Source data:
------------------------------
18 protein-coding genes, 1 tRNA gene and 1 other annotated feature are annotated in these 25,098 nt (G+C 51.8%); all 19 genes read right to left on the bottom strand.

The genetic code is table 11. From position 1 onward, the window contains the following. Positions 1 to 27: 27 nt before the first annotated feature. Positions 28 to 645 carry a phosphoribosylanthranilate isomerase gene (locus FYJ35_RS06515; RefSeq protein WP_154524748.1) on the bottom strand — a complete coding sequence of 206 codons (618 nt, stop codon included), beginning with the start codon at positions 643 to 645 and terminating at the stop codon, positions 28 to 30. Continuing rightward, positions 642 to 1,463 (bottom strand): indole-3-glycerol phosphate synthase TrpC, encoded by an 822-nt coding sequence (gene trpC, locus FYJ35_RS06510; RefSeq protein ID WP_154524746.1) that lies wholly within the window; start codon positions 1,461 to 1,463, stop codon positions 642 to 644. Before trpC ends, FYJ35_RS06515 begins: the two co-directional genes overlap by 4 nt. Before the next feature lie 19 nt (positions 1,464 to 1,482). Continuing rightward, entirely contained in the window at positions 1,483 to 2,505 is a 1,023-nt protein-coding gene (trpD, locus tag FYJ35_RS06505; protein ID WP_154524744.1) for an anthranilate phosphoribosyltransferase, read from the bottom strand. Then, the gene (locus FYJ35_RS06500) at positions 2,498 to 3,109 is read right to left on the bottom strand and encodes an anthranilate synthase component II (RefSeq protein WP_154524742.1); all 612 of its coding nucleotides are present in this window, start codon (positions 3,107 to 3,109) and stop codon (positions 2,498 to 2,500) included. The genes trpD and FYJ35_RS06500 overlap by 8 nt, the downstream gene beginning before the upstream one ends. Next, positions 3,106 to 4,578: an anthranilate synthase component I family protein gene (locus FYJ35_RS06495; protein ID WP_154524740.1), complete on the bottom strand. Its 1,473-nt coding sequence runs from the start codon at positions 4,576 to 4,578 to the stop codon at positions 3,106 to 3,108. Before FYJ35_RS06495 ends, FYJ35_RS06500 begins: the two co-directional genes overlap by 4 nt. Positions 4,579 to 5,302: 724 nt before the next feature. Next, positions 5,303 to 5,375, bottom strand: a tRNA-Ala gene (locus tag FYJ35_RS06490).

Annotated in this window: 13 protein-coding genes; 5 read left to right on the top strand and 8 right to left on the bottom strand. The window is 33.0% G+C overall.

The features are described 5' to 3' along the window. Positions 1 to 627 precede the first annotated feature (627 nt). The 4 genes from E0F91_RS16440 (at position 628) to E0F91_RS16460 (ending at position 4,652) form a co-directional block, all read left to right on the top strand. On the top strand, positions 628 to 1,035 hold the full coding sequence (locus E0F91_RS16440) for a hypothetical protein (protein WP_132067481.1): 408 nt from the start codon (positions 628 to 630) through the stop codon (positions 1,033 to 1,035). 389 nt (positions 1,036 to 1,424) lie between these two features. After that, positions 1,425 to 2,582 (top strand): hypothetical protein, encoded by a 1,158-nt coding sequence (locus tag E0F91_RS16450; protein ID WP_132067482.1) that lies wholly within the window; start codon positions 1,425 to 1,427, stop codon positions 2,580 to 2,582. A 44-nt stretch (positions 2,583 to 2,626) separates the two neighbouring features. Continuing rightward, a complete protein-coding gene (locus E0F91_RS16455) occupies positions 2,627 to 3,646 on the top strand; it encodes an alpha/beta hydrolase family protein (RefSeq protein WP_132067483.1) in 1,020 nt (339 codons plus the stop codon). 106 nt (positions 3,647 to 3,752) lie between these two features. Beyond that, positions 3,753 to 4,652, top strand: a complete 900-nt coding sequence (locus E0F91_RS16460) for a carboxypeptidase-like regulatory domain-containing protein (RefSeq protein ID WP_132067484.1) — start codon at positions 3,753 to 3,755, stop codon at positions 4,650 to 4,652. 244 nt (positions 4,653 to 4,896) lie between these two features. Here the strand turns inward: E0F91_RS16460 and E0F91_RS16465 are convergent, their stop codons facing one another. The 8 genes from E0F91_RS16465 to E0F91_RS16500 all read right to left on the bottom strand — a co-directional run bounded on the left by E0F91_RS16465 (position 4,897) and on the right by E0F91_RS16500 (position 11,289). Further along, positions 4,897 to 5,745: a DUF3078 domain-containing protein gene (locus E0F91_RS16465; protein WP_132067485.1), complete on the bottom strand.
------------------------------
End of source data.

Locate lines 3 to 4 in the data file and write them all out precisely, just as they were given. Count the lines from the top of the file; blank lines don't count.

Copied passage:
Annotated in this window: 13 protein-coding genes; 5 read left to right on the top strand and 8 right to left on the bottom strand. The window is 33.0% G+C overall.

The features are described 5' to 3' along the window. Positions 1 to 627 precede the first annotated feature (627 nt). The 4 genes from E0F91_RS16440 (at position 628) to E0F91_RS16460 (ending at position 4,652) form a co-directional block, all read left to right on the top strand. On the top strand, positions 628 to 1,035 hold the full coding sequence (locus E0F91_RS16440) for a hypothetical protein (protein WP_132067481.1): 408 nt from the start codon (positions 628 to 630) through the stop codon (positions 1,033 to 1,035). 389 nt (positions 1,036 to 1,424) lie between these two features. After that, positions 1,425 to 2,582 (top strand): hypothetical protein, encoded by a 1,158-nt coding sequence (locus tag E0F91_RS16450; protein ID WP_132067482.1) that lies wholly within the window; start codon positions 1,425 to 1,427, stop codon positions 2,580 to 2,582. A 44-nt stretch (positions 2,583 to 2,626) separates the two neighbouring features. Continuing rightward, a complete protein-coding gene (locus E0F91_RS16455) occupies positions 2,627 to 3,646 on the top strand; it encodes an alpha/beta hydrolase family protein (RefSeq protein WP_132067483.1) in 1,020 nt (339 codons plus the stop codon). 106 nt (positions 3,647 to 3,752) lie between these two features. Beyond that, positions 3,753 to 4,652, top strand: a complete 900-nt coding sequence (locus E0F91_RS16460) for a carboxypeptidase-like regulatory domain-containing protein (RefSeq protein ID WP_132067484.1) — start codon at positions 3,753 to 3,755, stop codon at positions 4,650 to 4,652. 244 nt (positions 4,653 to 4,896) lie between these two features. Here the strand turns inward: E0F91_RS16460 and E0F91_RS16465 are convergent, their stop codons facing one another. The 8 genes from E0F91_RS16465 to E0F91_RS16500 all read right to left on the bottom strand — a co-directional run bounded on the left by E0F91_RS16465 (position 4,897) and on the right by E0F91_RS16500 (position 11,289). Further along, positions 4,897 to 5,745: a DUF3078 domain-containing protein gene (locus E0F91_RS16465; protein WP_132067485.1), complete on the bottom strand.